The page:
Editorials

Does the WHO have a role in Europe?

BMJ 1998; 316 doi: https://doi.org/10.1136/bmj.316.7142.1402 (Published 09 May 1998) Cite this as: BMJ 1998;316:1402

There is more to “Europe” than you might think

  1. Martin McKee, Professor of European public health (m.mckee@lshtm.ac.uk)
  1. European Centre on Health of Societies in Transition (ECOHOST), London School of Hygiene and Tropical Medicine, London WC1E 7HT

    News p 1408

    In 1988 an observer could be forgiven for asking whether the World Health Organisation had any meaningful role in Europe. Indigenous malaria, the classic focus of international health action, had long been eradicated. Non-communicable diseases were increasing but were viewed largely as a matter for individual countries, which were believed to have the capacity to respond. There was little demand for international input into health sector reform because, although East and West pursued different ideologies, no scope existed for constructive dialogue between them. The WHO did support many valuable networks, but some were arguing that this role could be undertaken by the European Union.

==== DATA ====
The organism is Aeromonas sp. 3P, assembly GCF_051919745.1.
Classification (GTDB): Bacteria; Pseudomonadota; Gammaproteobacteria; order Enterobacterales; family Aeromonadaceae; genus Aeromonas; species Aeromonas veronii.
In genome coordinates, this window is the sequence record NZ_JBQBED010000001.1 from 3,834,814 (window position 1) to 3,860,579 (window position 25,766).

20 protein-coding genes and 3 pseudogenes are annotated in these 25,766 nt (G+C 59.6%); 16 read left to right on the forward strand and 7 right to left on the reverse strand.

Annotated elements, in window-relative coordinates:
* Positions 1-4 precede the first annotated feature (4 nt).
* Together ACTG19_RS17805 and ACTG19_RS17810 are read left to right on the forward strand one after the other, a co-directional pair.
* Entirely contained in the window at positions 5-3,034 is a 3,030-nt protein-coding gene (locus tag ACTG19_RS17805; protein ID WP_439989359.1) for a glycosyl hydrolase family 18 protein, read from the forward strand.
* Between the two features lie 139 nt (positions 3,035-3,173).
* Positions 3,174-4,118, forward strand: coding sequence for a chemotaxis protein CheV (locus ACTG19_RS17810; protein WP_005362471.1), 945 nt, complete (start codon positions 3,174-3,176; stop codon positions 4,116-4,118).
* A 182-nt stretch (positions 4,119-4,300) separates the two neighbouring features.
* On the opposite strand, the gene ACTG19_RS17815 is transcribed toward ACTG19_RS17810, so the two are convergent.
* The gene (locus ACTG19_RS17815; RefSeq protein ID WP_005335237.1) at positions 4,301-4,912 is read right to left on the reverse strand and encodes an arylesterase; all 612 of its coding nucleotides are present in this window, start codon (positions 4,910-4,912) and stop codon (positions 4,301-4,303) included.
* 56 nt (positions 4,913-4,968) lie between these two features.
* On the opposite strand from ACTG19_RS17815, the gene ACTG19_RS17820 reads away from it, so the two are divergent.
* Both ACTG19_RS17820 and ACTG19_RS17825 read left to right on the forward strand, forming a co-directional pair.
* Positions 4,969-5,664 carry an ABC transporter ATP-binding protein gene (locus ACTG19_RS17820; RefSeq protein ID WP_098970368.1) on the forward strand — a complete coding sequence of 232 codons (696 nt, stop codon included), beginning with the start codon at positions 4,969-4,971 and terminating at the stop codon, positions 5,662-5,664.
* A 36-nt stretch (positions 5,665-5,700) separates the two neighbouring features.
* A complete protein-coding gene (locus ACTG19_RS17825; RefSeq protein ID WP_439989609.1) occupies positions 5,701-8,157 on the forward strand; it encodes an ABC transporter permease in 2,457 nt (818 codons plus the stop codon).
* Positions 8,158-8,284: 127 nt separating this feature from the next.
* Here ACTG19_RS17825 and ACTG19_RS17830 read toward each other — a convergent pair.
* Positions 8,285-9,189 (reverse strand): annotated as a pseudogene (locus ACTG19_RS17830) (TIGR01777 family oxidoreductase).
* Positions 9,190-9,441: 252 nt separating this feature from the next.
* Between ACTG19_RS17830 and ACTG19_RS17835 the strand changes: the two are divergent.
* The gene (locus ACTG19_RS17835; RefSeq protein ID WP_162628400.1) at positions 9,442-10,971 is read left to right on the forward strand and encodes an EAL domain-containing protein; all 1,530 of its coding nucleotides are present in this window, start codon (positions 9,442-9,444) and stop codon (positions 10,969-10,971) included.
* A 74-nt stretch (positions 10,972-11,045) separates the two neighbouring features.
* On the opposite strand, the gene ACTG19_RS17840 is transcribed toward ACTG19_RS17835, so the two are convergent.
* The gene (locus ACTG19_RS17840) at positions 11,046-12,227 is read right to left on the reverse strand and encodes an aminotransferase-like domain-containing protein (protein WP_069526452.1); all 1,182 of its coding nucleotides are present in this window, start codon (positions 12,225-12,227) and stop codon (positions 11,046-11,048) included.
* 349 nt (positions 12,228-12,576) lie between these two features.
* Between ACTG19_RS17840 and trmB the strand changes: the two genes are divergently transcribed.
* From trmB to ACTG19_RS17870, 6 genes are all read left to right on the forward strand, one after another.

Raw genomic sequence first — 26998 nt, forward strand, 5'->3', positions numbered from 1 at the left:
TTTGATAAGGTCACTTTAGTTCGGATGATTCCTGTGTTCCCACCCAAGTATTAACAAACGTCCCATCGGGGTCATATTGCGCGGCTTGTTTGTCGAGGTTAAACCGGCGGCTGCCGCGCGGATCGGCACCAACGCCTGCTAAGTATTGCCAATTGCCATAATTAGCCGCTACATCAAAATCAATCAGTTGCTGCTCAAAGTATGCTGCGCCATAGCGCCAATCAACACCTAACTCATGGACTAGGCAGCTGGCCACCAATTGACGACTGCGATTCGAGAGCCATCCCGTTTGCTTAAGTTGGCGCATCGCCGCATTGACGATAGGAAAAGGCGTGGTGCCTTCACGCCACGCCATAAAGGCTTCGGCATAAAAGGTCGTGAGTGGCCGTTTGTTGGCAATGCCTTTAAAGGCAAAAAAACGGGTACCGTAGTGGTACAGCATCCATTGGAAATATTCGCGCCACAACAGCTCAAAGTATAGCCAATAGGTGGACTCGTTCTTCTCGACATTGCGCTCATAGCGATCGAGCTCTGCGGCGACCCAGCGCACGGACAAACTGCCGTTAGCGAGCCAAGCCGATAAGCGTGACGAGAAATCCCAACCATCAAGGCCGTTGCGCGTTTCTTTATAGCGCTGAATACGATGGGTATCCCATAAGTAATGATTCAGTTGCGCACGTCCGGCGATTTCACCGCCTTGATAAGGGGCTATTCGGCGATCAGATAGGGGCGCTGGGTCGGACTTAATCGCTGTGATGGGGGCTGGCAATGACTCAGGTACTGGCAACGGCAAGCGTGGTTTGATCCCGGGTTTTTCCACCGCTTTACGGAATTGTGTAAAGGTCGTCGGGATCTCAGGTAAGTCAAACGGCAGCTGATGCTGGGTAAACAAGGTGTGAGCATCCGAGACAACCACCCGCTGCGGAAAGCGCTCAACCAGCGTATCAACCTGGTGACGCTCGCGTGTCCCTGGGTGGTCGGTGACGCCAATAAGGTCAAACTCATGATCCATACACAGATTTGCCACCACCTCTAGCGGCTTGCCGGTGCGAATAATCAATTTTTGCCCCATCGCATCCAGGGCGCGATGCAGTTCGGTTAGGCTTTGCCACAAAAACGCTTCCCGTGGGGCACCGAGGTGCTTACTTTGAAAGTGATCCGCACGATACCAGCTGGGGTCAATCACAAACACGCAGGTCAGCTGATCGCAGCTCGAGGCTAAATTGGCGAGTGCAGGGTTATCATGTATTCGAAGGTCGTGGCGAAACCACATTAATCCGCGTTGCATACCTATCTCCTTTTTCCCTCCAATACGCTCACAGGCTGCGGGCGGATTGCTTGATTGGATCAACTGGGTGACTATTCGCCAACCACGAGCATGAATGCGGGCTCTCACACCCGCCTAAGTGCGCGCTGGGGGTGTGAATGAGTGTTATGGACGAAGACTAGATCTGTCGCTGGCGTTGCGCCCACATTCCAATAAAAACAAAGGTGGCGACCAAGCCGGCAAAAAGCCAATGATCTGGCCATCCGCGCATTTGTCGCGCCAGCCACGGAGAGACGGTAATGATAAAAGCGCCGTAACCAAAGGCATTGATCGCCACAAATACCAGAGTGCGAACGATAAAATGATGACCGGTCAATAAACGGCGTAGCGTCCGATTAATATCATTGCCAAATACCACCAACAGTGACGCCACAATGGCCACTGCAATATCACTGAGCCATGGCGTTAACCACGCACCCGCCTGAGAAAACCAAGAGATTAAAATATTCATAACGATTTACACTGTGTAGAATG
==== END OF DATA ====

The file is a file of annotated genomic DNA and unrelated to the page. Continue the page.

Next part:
So have things changed? The European region of the WHO covers the same geographical area as it did 10 years ago (though it is easy to forget that this extends from Reykjavik to Vladivostok), but the political environment has changed enormously, bringing huge implications for health in its wake. The most obvious manifestation …

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